|More Information on the Harley-Davidson WLA|
The Harley-Davidson WLA is a Harley-Davidson motorcycle that was produced to US Army specifications in the years during and around World War II. It was based on an existing civilian model, the WL, and is of the 45 solo type, so called due to its 45-cubic-inch (740 cm3) engine displacement and single-rider design. The same engine, in a slightly lower state of tune, also powered the three-wheeled Servi-Car (the "G" family), leading to the "solo" distinction.
The model number breaks down as follows:
Harley-Davidson began producing the WLA in small numbers in 1940, as part of a general military expansion. The later entry of the United States into World War II saw significantly increased production, with over 90,000 being produced during the war (along with spare parts the equivalent of many more). Harley-Davidson would also produce a close WLA variant for the Canadian Army called the WLC and would also supply smaller numbers to the UK, South Africa, and other allies, as well as filling orders for different models from the Navy and Marine Corps.
Unusually, all the WLAs produced after Pearl Harbor, regardless of the actual year, would be given serial numbers indicating 1942 production. Thus, war-time machines would come to be known as 42WLAs. This may have been in recognition of the use of the continued use of the same specification. Most WLCs were produced in 1943, and are marked 43WLC. The precise serial number, as well as casting marks, can be used to date a specific motor accurately, and some other parts bear year and month stamps. Frames and many other parts were not tagged with the serial number, and cannot generally be dated. This is common prior to adoption of the vehicle identification number (VIN).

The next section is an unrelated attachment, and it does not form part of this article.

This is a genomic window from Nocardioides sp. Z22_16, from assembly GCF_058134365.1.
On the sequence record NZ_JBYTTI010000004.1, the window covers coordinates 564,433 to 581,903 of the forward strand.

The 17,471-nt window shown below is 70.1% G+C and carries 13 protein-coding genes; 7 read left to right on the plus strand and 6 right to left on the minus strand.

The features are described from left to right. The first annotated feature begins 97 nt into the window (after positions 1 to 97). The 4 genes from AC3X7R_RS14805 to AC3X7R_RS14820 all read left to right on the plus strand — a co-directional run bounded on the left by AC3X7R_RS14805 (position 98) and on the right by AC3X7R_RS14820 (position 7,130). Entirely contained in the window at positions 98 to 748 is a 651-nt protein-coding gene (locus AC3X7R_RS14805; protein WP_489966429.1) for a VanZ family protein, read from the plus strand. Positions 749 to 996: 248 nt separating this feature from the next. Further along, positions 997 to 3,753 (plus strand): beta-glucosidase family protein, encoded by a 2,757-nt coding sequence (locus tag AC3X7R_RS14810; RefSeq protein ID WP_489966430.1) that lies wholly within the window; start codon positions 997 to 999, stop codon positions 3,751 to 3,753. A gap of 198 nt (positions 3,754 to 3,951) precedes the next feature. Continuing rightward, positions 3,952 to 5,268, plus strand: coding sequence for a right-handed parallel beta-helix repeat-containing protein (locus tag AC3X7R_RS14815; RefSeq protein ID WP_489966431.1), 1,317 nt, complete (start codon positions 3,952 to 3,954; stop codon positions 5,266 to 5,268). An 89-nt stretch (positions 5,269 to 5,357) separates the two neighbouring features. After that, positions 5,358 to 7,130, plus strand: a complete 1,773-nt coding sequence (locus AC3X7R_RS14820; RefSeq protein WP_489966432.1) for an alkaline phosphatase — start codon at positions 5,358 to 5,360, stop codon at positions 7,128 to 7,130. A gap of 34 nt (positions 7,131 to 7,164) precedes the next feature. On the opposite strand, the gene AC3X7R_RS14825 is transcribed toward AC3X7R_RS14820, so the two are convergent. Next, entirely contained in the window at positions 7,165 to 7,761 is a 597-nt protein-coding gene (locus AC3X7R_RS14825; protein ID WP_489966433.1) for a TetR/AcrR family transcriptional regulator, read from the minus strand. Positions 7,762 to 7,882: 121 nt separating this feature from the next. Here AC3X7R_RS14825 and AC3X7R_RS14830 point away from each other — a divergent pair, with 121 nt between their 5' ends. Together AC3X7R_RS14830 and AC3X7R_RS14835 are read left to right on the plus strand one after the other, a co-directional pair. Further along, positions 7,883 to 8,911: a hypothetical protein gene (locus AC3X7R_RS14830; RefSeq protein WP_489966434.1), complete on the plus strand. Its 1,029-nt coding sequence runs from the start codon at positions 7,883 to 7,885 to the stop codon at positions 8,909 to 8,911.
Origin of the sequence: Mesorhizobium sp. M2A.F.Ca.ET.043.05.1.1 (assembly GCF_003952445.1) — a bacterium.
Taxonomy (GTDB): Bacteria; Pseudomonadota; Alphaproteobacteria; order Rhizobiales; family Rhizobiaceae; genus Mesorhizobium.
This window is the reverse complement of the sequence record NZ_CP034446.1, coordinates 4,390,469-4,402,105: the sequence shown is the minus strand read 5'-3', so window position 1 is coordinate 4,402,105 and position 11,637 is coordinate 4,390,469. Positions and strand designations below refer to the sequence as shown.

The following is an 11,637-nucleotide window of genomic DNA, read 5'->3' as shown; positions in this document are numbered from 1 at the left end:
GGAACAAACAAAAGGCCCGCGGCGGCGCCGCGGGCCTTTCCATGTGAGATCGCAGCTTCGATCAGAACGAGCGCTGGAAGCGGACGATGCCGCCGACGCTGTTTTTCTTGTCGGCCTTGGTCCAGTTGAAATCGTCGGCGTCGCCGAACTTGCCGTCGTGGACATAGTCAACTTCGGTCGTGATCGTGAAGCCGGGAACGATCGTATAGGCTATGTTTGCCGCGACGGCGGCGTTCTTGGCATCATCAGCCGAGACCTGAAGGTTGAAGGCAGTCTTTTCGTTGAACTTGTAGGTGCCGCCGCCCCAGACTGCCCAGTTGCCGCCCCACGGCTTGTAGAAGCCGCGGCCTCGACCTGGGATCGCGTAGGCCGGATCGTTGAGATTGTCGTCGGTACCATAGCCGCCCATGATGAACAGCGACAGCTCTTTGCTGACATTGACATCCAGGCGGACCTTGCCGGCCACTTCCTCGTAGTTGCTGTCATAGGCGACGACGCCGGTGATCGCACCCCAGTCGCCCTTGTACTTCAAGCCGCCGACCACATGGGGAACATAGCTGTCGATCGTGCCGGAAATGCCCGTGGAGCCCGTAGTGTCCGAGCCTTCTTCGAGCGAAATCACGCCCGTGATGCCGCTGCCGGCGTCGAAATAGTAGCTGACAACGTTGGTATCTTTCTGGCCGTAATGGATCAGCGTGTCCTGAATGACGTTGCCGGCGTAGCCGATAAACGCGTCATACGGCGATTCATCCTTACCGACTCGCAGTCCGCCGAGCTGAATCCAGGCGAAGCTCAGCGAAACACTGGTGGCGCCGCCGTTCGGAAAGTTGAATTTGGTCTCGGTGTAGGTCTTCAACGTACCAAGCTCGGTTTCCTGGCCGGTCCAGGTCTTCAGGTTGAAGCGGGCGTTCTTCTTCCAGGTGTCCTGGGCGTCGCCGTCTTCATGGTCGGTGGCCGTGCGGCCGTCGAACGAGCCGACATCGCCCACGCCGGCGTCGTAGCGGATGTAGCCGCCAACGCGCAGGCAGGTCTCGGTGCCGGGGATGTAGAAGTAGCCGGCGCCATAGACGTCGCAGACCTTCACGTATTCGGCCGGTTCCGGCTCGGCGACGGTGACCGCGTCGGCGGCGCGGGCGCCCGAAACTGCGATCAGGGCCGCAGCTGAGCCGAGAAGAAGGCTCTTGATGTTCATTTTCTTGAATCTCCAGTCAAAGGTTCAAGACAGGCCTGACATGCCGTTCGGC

Many WLAs would be shipped to allies under the Lend-Lease program. The largest recipient was the Soviet Union, which was sold over 30,000 WLAs.
Production of the WLA would cease after the war, but would be revived for the Korean War during the years 1949–1952.
Most WLAs in western hands after the war would be sold as surplus and "civilianized"; the many motorcycles available at very low cost would lead to the rise of the chopper and other modified motorcycle styles, as well as the surrounding biker culture. Many a young soldier would come home hoping to get a Harley-Davidson like he saw or rode in the service, leading to the post-war popularity of both the motorcycle and the company in general.
However, this also ensured that few nearly-original WLAs would survive in the US or even Western Europe. A significant number of WLAs were left in the Soviet Union, and either stored or put in private hands. With little access to parts and no chopper culture, and no export path to the West, many of those WLAs were preserved during the Cold War. Russia and other former Soviet countries are now a major source of WLAs and parts.
The WLA is very similar to civilian models, specifically the WL. Among the changes making it a military model: